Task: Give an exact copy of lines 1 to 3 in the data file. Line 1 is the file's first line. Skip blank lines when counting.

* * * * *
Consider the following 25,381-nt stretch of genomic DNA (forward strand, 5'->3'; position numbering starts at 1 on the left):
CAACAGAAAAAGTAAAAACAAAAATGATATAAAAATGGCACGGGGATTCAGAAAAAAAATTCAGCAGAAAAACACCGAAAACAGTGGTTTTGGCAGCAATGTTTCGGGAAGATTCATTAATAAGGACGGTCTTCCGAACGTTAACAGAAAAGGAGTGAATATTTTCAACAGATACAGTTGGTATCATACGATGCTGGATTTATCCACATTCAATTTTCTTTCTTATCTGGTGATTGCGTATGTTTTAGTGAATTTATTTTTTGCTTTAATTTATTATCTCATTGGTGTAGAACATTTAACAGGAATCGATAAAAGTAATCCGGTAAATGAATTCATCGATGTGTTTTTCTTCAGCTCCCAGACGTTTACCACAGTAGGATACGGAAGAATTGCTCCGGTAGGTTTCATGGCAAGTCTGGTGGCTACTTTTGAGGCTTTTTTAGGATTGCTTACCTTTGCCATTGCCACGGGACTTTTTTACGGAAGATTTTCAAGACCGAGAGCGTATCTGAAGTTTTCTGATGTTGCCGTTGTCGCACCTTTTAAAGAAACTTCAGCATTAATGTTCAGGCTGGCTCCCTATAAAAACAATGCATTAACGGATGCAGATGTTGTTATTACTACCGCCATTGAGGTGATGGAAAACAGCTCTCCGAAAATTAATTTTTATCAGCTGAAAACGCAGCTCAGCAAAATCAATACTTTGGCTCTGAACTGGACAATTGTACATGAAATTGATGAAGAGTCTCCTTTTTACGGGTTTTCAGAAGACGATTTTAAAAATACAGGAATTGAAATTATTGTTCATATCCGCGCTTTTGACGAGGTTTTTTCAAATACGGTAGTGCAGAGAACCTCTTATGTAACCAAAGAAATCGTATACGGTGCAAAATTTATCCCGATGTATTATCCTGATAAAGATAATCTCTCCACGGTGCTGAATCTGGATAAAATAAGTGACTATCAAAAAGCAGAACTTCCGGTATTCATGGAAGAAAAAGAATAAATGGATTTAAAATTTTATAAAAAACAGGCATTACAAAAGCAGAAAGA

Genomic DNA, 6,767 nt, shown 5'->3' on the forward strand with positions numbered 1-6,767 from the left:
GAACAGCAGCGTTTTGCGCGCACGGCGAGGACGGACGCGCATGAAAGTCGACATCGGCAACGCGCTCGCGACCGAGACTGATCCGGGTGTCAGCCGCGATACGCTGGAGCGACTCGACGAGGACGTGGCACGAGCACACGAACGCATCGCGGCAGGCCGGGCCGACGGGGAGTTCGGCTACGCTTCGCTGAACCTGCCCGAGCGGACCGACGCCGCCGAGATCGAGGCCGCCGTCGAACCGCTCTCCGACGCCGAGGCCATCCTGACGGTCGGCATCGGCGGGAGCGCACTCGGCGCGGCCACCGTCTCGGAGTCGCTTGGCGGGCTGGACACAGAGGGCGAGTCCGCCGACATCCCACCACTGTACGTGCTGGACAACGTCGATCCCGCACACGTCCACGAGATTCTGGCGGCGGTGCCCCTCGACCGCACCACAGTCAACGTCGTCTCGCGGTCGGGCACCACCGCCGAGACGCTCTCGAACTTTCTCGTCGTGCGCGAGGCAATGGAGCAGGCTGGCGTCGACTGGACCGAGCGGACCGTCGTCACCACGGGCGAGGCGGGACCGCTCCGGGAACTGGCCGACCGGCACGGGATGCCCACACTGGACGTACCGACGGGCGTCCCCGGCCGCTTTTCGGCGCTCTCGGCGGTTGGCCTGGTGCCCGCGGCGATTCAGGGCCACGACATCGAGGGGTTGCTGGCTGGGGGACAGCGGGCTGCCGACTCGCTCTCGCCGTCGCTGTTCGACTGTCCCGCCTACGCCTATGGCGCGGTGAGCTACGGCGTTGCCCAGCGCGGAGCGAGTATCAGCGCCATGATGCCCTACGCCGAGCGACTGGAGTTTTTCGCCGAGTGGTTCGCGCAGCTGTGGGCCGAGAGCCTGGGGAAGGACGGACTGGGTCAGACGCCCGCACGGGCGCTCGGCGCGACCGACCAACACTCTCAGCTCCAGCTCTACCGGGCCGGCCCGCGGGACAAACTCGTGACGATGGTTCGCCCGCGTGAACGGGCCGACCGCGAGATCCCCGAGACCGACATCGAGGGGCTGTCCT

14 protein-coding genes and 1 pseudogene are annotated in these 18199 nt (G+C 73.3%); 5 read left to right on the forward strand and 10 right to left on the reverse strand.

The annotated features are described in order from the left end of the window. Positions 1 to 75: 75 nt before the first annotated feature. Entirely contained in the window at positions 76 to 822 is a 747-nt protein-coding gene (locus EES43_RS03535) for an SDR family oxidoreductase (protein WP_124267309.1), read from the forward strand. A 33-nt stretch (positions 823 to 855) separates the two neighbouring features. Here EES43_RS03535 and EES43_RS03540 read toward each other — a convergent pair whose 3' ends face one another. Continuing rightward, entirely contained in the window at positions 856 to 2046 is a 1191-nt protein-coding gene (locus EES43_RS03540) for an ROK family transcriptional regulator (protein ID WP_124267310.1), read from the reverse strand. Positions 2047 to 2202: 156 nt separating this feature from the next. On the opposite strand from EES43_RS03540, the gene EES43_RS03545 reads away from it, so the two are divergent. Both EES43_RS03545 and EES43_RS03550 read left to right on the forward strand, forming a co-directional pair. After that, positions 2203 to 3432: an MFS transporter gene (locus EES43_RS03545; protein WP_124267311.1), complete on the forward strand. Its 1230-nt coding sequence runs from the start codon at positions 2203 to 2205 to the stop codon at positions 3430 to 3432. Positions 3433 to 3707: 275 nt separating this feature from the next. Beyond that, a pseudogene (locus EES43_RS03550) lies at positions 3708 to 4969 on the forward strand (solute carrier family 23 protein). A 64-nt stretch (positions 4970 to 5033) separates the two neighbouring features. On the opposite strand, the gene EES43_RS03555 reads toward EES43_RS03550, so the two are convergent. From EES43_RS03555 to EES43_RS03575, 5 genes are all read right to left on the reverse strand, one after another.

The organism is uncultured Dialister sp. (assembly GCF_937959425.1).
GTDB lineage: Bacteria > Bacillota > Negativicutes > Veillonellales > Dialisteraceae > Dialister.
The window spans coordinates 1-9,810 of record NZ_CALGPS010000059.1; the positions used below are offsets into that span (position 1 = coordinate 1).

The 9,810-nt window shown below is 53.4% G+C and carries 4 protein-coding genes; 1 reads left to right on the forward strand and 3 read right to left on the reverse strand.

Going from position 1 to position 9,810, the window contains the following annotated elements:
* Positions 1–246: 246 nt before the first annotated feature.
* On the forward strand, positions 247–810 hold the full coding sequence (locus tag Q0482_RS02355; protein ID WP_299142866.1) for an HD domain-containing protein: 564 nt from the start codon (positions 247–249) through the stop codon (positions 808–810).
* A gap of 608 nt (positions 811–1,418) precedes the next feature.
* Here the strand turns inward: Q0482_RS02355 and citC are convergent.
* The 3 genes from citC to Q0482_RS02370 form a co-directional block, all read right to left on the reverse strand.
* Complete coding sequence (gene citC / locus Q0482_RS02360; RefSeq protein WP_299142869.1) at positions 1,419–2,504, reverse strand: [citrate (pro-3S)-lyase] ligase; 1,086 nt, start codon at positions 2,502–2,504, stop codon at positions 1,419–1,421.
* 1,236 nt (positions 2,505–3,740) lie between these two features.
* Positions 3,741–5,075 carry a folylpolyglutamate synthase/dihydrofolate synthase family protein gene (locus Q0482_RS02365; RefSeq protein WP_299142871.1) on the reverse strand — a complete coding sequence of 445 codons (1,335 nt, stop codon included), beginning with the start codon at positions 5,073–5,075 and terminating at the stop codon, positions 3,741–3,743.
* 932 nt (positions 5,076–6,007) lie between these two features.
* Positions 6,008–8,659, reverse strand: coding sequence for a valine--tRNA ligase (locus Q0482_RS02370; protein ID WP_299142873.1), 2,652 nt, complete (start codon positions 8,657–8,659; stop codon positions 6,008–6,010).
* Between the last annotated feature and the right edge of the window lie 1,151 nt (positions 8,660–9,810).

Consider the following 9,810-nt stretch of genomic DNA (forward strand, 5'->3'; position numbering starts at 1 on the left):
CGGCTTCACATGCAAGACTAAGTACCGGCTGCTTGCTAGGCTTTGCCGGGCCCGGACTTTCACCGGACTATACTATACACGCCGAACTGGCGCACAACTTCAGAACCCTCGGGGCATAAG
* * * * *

Consider the following 25,381-nt stretch of genomic DNA (forward strand, 5'->3'; position numbering starts at 1 on the left):
CAACAGAAAAAGTAAAAACAAAAATGATATAAAAATGGCACGGGGATTCAGAAAAAAAATTCAGCAGAAAAACACCGAAAACAGTGGTTTTGGCAGCAATGTTTCGGGAAGATTCATTAATAAGGACGGTCTTCCGAACGTTAACAGAAAAGGAGTGAATATTTTCAACAGATACAGTTGGTATCATACGATGCTGGATTTATCCACATTCAATTTTCTTTCTTATCTGGTGATTGCGTATGTTTTAGTGAATTTATTTTTTGCTTTAATTTATTATCTCATTGGTGTAGAACATTTAACAGGAATCGATAAAAGTAATCCGGTAAATGAATTCATCGATGTGTTTTTCTTCAGCTCCCAGACGTTTACCACAGTAGGATACGGAAGAATTGCTCCGGTAGGTTTCATGGCAAGTCTGGTGGCTACTTTTGAGGCTTTTTTAGGATTGCTTACCTTTGCCATTGCCACGGGACTTTTTTACGGAAGATTTTCAAGACCGAGAGCGTATCTGAAGTTTTCTGATGTTGCCGTTGTCGCACCTTTTAAAGAAACTTCAGCATTAATGTTCAGGCTGGCTCCCTATAAAAACAATGCATTAACGGATGCAGATGTTGTTATTACTACCGCCATTGAGGTGATGGAAAACAGCTCTCCGAAAATTAATTTTTATCAGCTGAAAACGCAGCTCAGCAAAATCAATACTTTGGCTCTGAACTGGACAATTGTACATGAAATTGATGAAGAGTCTCCTTTTTACGGGTTTTCAGAAGACGATTTTAAAAATACAGGAATTGAAATTATTGTTCATATCCGCGCTTTTGACGAGGTTTTTTCAAATACGGTAGTGCAGAGAACCTCTTATGTAACCAAAGAAATCGTATACGGTGCAAAATTTATCCCGATGTATTATCCTGATAAAGATAATCTCTCCACGGTGCTGAATCTGGATAAAATAAGTGACTATCAAAAAGCAGAACTTCCGGTATTCATGGAAGAAAAAGAATAAATGGATTTAAAATTTTATAAAAAACAGGCATTACAAAAGCAGAAAGA

Genomic DNA, 6,767 nt, shown 5'->3' on the forward strand with positions numbered 1-6,767 from the left: